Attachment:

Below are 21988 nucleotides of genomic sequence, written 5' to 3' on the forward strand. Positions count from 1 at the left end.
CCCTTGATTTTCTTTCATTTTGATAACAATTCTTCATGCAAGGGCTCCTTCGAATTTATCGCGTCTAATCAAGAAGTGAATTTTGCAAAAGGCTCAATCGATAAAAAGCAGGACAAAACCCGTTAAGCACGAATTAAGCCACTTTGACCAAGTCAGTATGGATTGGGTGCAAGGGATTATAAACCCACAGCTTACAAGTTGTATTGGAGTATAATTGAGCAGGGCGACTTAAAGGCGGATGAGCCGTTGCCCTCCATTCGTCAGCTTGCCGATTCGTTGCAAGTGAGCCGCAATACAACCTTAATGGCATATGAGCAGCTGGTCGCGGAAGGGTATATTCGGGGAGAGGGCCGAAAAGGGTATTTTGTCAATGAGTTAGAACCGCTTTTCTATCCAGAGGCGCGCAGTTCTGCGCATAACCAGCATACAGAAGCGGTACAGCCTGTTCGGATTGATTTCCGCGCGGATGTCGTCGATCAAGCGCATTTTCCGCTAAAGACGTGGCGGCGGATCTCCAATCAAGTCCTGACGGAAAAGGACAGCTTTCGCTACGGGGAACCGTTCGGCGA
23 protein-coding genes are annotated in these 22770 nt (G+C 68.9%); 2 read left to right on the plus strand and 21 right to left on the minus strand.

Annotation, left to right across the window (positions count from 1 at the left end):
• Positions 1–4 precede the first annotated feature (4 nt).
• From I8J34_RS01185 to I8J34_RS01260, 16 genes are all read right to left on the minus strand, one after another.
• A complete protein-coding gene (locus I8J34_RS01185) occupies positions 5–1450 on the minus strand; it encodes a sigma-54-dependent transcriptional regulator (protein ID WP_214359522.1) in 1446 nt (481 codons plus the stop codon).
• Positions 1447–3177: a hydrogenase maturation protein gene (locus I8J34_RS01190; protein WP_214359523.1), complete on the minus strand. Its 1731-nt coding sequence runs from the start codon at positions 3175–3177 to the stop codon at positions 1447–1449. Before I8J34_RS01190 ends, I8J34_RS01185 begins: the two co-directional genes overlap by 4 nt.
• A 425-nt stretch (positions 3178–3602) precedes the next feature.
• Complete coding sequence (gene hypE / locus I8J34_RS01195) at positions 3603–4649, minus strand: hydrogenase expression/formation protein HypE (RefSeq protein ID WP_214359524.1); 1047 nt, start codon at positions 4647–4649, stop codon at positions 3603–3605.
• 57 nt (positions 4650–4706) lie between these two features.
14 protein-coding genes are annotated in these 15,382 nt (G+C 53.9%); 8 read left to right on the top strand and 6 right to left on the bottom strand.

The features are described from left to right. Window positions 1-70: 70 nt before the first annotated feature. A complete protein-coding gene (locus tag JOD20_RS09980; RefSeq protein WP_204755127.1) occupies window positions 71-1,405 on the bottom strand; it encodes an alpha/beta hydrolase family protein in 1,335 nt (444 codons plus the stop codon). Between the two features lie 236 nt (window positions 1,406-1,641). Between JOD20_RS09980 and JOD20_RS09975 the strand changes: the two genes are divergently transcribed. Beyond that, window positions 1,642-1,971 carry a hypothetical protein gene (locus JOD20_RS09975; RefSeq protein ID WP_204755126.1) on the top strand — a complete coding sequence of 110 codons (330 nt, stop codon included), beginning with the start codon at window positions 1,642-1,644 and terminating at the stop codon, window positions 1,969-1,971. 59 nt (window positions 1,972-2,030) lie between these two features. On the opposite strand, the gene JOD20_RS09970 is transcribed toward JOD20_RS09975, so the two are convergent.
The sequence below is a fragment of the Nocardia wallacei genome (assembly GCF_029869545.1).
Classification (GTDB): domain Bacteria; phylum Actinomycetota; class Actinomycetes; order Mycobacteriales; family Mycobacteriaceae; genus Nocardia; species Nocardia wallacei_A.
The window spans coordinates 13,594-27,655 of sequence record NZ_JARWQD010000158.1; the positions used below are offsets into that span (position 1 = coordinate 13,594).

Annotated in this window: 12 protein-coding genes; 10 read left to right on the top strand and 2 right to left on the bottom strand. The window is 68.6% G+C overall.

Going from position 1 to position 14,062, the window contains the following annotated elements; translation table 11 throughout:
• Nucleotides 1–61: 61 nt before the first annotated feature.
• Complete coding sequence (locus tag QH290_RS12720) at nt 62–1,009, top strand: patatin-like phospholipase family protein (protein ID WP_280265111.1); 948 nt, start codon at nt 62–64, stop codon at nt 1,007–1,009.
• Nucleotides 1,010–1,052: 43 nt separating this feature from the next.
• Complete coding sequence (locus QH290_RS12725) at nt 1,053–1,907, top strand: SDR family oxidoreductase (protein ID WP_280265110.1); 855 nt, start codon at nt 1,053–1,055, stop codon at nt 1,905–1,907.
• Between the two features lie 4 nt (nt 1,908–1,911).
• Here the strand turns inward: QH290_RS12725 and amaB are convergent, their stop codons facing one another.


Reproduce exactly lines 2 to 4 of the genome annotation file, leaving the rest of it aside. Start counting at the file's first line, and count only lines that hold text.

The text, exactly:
CCCTTGATTTTCTTTCATTTTGATAACAATTCTTCATGCAAGGGCTCCTTCGAATTTATCGCGTCTAATCAAGAAGTGAATTTTGCAAAAGGCTCAATCGATAAAAAGCAGGACAAAACCCGTTAAGCACGAATTAAGCCACTTTGACCAAGTCAGTATGGATTGGGTGCAAGGGATTATAAACCCACAGCTTACAAGTTGTATTGGAGTATAATTGAGCAGGGCGACTTAAAGGCGGATGAGCCGTTGCCCTCCATTCGTCAGCTTGCCGATTCGTTGCAAGTGAGCCGCAATACAACCTTAATGGCATATGAGCAGCTGGTCGCGGAAGGGTATATTCGGGGAGAGGGCCGAAAAGGGTATTTTGTCAATGAGTTAGAACCGCTTTTCTATCCAGAGGCGCGCAGTTCTGCGCATAACCAGCATACAGAAGCGGTACAGCCTGTTCGGATTGATTTCCGCGCGGATGTCGTCGATCAAGCGCATTTTCCGCTAAAGACGTGGCGGCGGATCTCCAATCAAGTCCTGACGGAAAAGGACAGCTTTCGCTACGGGGAACCGTTCGGCGA
23 protein-coding genes are annotated in these 22770 nt (G+C 68.9%); 2 read left to right on the plus strand and 21 right to left on the minus strand.

Annotation, left to right across the window (positions count from 1 at the left end):